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American Studies (AMST)

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This program is designed to encourage and support the interdisciplinary study of American culture. It draws upon the expertise of faculty in various disciplines and strives to understand the institutions, values, and beliefs that have shaped the experiences of U.S. residents. Recognizing the diverse and pluralistic nature of our society, the American Studies program enables the student to construct an interdisciplinary major around topics of the student's own choice such as urban studies, ethnicity, media, religion, gender roles, environmental thought or some other aspect of the American experience. The program supports interdisciplinary courses taught by Carleton faculty and it brings to campus nationally known visiting artists and scholars under the auspices of the Fred C. Andersen Foundation.

Requirements for a Major

American Studies is an interdisciplinary major which a student constructs from offerings in two or more departments of instruction. To major in American Studies students must fill out an application form that can be obtained online at the American Studies Web site. The form asks students to specify the general topic or focus of the major and the disciplines which seem most appropriate for study of that topic.

Majors must complete 69 credits in the following general areas:

I. Core Courses: Each student must complete all four of these:

AMST 115 Introduction to American Studies

AMST 345 Theory and Practice of American Studies

AMST 396 Junior Research Seminar

AMST 399 Senior Seminar in American Studies

AMST 400 Colloquium and Integrative Exercise in American Studies (3 credits, to be taken in winter term of the senior year, along with AMST 399.)

American Studies 115 is a prerequisite for 345 and 396.

II. Survey Courses: Students must take three survey courses. Two of these three survey courses should be part of a two-term sequence in one department. The third survey course should be a one-term course in a different department. Because the entire range of these survey courses is not offered every year, students should consult the online catalog and plan accordingly.

Two-term survey courses:

HIST 120 Rethinking the American Experience: American History, 1607-1865 (not offered in 2013-2014)

HIST 121 Rethinking the American Experience: American Social History, 1865-1945 (not offered in 2013-2014)

HIST 122 U.S. Women's History to 1877

HIST 123 U.S. Women's History Since 1877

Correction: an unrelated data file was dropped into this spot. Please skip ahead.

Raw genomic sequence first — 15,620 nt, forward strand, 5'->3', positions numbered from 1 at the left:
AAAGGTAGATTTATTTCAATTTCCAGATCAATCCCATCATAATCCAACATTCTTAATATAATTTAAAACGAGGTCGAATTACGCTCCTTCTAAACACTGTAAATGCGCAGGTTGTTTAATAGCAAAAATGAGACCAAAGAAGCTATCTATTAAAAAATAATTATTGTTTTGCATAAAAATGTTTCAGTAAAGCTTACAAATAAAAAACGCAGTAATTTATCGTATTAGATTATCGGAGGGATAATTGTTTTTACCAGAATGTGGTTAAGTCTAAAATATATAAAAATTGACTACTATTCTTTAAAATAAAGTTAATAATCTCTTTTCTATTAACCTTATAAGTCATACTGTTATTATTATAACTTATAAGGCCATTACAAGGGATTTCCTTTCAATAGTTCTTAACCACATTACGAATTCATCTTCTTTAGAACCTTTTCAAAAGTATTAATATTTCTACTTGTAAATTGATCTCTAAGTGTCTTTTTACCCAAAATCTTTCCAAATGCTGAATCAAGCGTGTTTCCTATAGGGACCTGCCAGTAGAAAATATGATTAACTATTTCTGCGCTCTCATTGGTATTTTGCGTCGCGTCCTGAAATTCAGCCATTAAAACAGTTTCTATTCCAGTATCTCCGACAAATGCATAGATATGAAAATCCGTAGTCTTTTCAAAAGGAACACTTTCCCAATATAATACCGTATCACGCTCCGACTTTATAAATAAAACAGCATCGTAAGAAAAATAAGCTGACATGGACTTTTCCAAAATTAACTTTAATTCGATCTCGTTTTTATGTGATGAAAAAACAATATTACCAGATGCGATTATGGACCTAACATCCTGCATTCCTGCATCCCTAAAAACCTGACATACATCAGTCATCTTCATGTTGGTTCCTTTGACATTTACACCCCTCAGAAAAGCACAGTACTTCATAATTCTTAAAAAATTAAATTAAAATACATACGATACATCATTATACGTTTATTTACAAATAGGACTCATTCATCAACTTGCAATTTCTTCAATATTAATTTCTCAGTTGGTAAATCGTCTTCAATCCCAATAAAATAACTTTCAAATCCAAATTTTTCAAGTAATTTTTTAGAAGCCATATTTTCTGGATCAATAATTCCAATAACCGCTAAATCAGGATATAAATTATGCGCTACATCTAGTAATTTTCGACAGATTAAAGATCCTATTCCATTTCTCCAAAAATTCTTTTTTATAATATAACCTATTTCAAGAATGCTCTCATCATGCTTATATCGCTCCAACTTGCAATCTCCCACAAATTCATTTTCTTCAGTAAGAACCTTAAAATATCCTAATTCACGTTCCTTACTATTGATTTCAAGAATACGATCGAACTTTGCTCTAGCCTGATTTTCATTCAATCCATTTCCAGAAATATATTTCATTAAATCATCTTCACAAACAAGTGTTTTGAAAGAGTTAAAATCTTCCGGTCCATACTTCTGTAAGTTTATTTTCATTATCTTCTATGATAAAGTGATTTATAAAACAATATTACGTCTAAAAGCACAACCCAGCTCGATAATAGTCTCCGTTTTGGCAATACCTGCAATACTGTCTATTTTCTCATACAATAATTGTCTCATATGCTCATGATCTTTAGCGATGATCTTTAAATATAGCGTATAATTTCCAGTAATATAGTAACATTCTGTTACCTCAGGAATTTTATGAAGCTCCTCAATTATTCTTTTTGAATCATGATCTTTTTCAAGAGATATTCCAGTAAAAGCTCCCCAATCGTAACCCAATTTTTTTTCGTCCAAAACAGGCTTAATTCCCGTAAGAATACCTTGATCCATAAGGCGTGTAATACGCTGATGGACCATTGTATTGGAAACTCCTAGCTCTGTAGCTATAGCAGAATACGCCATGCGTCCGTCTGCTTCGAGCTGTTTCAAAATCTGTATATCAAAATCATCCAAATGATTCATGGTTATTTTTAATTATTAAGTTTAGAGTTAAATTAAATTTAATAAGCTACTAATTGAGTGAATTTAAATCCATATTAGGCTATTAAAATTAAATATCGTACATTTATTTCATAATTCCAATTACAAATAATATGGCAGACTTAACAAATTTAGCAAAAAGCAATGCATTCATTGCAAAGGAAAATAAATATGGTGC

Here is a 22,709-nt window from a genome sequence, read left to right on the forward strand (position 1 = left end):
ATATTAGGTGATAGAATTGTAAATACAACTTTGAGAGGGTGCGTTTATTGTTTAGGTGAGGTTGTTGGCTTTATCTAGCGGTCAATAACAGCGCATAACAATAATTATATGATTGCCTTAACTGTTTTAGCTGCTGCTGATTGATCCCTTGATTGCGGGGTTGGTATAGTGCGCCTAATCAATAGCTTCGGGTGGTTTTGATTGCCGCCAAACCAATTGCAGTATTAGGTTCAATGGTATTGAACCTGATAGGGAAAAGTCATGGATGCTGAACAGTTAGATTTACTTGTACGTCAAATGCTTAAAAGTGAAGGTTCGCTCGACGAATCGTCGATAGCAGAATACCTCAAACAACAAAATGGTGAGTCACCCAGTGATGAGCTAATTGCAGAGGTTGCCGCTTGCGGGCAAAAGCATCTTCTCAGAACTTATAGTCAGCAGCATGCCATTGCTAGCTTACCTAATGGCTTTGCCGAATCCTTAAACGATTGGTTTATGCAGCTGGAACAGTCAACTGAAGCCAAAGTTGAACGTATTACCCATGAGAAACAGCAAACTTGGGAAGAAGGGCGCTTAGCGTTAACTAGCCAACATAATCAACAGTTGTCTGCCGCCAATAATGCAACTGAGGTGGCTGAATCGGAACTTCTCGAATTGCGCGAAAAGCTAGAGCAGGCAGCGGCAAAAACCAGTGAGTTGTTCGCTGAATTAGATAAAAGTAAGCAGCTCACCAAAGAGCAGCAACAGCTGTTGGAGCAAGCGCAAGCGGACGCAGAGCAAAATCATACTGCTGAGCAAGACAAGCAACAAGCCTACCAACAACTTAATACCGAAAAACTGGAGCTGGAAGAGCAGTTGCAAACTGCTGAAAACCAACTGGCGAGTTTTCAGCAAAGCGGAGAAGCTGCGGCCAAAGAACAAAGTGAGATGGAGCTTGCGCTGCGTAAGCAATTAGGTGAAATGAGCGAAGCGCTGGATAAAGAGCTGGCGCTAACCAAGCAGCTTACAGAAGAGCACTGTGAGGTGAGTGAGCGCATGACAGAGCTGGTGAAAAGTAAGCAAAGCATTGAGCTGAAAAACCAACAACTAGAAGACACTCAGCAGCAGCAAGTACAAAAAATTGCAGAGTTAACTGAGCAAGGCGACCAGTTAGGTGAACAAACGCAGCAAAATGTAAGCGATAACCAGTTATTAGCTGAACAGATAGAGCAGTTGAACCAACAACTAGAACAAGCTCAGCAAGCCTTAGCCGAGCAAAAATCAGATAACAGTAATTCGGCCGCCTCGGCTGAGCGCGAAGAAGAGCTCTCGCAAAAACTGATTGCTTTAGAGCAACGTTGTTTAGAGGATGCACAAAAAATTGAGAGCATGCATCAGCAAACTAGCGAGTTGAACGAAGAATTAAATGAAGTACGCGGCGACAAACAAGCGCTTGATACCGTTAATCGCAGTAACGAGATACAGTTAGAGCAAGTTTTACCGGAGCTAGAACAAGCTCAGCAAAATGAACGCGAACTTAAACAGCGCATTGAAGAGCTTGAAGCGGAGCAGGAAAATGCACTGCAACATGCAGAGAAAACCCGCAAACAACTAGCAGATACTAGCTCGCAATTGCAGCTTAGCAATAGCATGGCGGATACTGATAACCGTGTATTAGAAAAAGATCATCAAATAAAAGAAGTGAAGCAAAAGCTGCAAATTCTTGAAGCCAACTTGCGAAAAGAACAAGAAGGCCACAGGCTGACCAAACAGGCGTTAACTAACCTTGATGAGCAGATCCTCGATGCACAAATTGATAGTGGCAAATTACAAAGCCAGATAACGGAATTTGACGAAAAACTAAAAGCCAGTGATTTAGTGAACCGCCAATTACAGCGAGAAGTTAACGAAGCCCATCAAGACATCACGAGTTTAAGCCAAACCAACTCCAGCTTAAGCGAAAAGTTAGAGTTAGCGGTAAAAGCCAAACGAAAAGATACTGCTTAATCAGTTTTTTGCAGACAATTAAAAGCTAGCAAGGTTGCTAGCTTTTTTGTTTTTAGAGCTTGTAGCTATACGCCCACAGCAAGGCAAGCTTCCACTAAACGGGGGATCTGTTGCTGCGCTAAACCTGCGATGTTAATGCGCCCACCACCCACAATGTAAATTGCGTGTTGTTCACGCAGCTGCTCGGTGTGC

HIST 125 African American History I

HIST 126 African American History II

POSC 271 Constitutional Law I (not offered in 2013-2014)

POSC 272 Constitutional Law II

One-term survey courses:

AFAM 113 Introduction to African/African American Studies (not offered in 2013-2014)

ARTH 160 American Art to 1940 (not offered in 2013-2014)

ECON 232 American Economic History: A Cliometric Approach (not offered in 2013-2014)

ENGL 212 Nineteenth-Century American Literature

ENGL 215 Modern American Literature

POSC 122 Politics in America: Liberty and Equality

RELG 140 Religion and American Culture

III. Topical Courses: Each student must take four courses that deal with elements of the American experience that he or she has determined are central to a particular focus within the major. Courses that will fulfill this requirement are listed under three groups. No more than one of these courses may be a 100-level course. (Survey courses above and beyond those used to satisfy the required one-term and two-term sequences may count as a Topical Course.) No more than two Topical Courses may be from the same group. Students must take courses from at least two groups. In order that majors acquire the research skills necessary to complete the major, one of these four courses must be a 300-level course.

IV. Integrative Exercise: A senior may choose:

AMST 400 Colloquium and Integrative Exercise in American Studies

a. Essay or Project Option: a 35-40 page essay on an approved topic; or an approved project (e.g., a critical documentary, radio narrative, web design project, performance piece, or service learning project) accompanied by a 15-20 page essay. Open only to students who receive approval of a project prospectus. Students hoping to write an essay are advised to take a methods course in one of the social science departments or SOAN 242 Qualitative Thinking.

b. Examination Option: A written examination given early in spring term (Not offered in 2013-2014)

American Studies Courses

AMST 100. Self-Invention, Deception, and American Identity The "self-made man" (or woman) is a paradigm of American culture. Achieving economic and social success through individual determination and a strong work ethic is central to the American dream. The notion of "self-made," however, has inspired individuals through the centuries to construct their identities in more literal ways. We'll explore lying and truth-telling, especially through self-invention and identity performance, to understand how self-performance is a recurring and enduring theme in the construction of American identity. Themes and concepts include pseudonymity, passing, impersonation, and hoaxes, especially as they overlap with issues of class, gender, ethnicity, race, age, and nationality. 6 cr., AI, WR1, FallA. Russek

AMST 115. Introduction to American Studies: The Immigrant Experience Is America truly a nation of immigrants? What role has immigration played in the construction of an American identity? This course is a team-taught, comparative study of the experience of migrants and immigrants to America and other countries. We will use texts from history, literature, film, psychology, and other disciplines to help us investigate the following topics: the causes of emigration; acculturation and assimilation; changes in family structure and gender roles; discrimination; and ongoing debates about immigration policy in relation to national ideals and principles. 6 cr., HU; HI, IDS, SpringS. Akimoto, C. Clark